"deep vessel for carrying liquids, usually with a handle or ear," late 15c., jugge, variant of jubbe (late 14c.), a word of unknown origin. Perhaps it is from jug "a low woman, a maidservant" (mid-16c.), a familiar alteration of Jug, a common personal name such as Joan or Judith.
Use as a musical instrument is attested from 1886 in jug-band (American English) "musical ensemble in which the bass line is carried or augmented by a player blowing on the open lip of a jug. "As a quantity of ale or beer, a jug is usually a pint" [Century Dictionary, 1902].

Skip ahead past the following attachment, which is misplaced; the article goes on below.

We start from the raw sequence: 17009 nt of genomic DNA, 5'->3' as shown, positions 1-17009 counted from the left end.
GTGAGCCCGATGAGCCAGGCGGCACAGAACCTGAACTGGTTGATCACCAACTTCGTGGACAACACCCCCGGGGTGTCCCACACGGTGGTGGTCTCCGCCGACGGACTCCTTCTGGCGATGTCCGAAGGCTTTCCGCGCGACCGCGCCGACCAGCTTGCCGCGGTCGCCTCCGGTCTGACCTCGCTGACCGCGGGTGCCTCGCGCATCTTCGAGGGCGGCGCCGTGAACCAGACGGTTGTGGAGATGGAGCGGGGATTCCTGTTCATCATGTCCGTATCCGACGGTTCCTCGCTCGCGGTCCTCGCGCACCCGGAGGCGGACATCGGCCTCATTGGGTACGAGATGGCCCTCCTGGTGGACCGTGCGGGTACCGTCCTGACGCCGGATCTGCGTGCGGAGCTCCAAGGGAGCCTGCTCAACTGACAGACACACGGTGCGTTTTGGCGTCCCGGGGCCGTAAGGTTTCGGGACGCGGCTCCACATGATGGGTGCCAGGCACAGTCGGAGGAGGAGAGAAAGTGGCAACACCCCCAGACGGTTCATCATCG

Old English handle "a handle" (plural handla), formed from hand (n.) with instrumental suffix -el (1) indicating a tool in the way thimble was formed from thumb, spindle from spin, spindle from spin, ladle from lade, etc. The slang sense of "nickname" is first recorded 1870, originally U.S., from earlier expressions about adding a handle to (one's) name (1833), that is, a title such as Mister or Sir. To fly off the handle (1833) is a figurative reference to an ax head (to be off the handle "be excited" is recorded from 1825, American English). To get a handle on "get control of" is recorded by 1919.
<a href="https://www.etymonline.com/word/jughandle">Etymology of jughandle by etymonline</a>
Harper, D. (n.d.). Etymology of jughandle. Online Etymology Dictionary. Retrieved $(datetime), from https://www.etymonline.com/word/jughandle